Sincerely,
    Vivianne

    • Pamela says:

      Congrats, Vivienne! No turning back now :) . Ok, some of the butternut squash that come earlier in the season may be more yellow than dark orange, but if you roast it, it will still taste sweet and delish. When it’s winter squash season, the squash in the markets should all be good. They should have tight skin and no bruises or soft spots. If you don’t have a good peeler, you can use a sharp knife to slice off the skin. But if you couldn’t cut the squash, you probably don’t have a good knife and that is the most important tool for any home cook. You can buy the squash already cut, but sometimes people tell me it can be a little slimy (who knows when they cut it?) But at this time of year, I think there’s a high enough turnover in the stores that you should be just fine.

  9. Goldie says:

    Thanks again, your recipes are so inspirational!

  10. Teddi Gilderman says:

    I have to say that this is truly one of the staple recipes in my home that Pamela has taught me in 2 years. We love the flavors, the soft butternut squash and the crunchy pumpkin seeds and the burst of flavor of the pomegranite seeds. It’s fabulous!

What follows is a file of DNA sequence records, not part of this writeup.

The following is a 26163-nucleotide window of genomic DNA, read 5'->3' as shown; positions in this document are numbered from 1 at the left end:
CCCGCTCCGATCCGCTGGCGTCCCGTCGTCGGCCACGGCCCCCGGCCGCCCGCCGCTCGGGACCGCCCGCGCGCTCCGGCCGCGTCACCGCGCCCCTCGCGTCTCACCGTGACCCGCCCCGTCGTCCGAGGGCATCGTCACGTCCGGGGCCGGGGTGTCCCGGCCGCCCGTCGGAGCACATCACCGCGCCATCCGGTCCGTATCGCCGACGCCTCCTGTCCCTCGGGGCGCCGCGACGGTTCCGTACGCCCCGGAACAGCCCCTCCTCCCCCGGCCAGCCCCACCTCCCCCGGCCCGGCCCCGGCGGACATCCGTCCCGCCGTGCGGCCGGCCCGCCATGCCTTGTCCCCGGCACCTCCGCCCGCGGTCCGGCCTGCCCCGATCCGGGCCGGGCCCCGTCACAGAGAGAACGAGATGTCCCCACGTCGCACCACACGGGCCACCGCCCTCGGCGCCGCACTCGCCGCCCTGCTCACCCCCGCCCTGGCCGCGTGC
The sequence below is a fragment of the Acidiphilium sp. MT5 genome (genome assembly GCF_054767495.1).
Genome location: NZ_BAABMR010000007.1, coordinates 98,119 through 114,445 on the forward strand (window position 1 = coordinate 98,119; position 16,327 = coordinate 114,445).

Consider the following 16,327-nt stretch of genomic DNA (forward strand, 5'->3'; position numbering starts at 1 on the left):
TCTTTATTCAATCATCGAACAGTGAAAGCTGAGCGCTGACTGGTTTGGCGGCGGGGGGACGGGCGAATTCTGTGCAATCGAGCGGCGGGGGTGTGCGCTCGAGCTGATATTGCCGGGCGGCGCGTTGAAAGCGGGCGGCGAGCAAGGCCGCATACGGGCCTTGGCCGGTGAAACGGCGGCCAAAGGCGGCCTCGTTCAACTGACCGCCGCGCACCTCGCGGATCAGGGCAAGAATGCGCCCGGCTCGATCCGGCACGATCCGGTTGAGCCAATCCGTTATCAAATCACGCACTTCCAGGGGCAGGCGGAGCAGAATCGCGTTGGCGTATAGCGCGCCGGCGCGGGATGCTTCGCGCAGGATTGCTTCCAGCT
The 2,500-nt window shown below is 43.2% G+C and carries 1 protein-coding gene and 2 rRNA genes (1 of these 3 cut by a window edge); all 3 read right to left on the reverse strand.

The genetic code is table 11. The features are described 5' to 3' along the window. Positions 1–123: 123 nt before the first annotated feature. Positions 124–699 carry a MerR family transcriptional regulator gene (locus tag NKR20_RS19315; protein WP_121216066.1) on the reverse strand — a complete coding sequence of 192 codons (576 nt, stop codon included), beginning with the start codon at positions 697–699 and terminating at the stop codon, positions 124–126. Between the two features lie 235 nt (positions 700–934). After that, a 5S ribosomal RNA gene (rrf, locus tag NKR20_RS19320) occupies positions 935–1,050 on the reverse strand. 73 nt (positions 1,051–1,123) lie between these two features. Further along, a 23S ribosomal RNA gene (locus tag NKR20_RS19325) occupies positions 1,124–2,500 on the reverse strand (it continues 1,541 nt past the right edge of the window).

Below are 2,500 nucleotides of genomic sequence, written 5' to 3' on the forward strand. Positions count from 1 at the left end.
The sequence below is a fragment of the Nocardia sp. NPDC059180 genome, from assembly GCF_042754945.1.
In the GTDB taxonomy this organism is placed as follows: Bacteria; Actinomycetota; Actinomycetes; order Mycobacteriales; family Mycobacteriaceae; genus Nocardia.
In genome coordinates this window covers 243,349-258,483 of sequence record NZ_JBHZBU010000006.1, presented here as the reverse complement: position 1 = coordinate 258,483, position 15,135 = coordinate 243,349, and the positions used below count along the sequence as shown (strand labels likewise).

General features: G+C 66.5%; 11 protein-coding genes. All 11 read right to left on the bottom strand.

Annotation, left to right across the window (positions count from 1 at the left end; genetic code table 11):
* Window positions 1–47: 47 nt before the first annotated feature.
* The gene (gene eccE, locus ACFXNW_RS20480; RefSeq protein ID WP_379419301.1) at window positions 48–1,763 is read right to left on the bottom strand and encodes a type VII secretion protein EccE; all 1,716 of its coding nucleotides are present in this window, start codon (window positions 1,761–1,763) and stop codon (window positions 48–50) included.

And it’s now a staple at Thanksgiving too :)

    Thanks Pamela for adding ANOTHER tradition to my home.

    love,
    teddi

  11. holiana sapinsley says:

    hi pamela
    this sounds fabulous. pomegranates are a new adventure for me. how do you make fresh juice without making a mess?
    thanks, holiana

    • Pamela says:

      I almost posted the photo of the pomegranate seeds going into my juicer to make the juice, but it wasn’t a clear shot. That’s the way I do it because it doesn’t make a mess. I think you could also put them through a food mill or place them in a ziploc freezer bag and gently roll over them with a rolling pin and strain the juice. Honestly, before I had a juicer, I would buy pomegranate juice from the farmer’s market or Whole Foods. The rest I would use in smoothies or one year my husband made a batch of pomegranate martinis for Thanksgiving!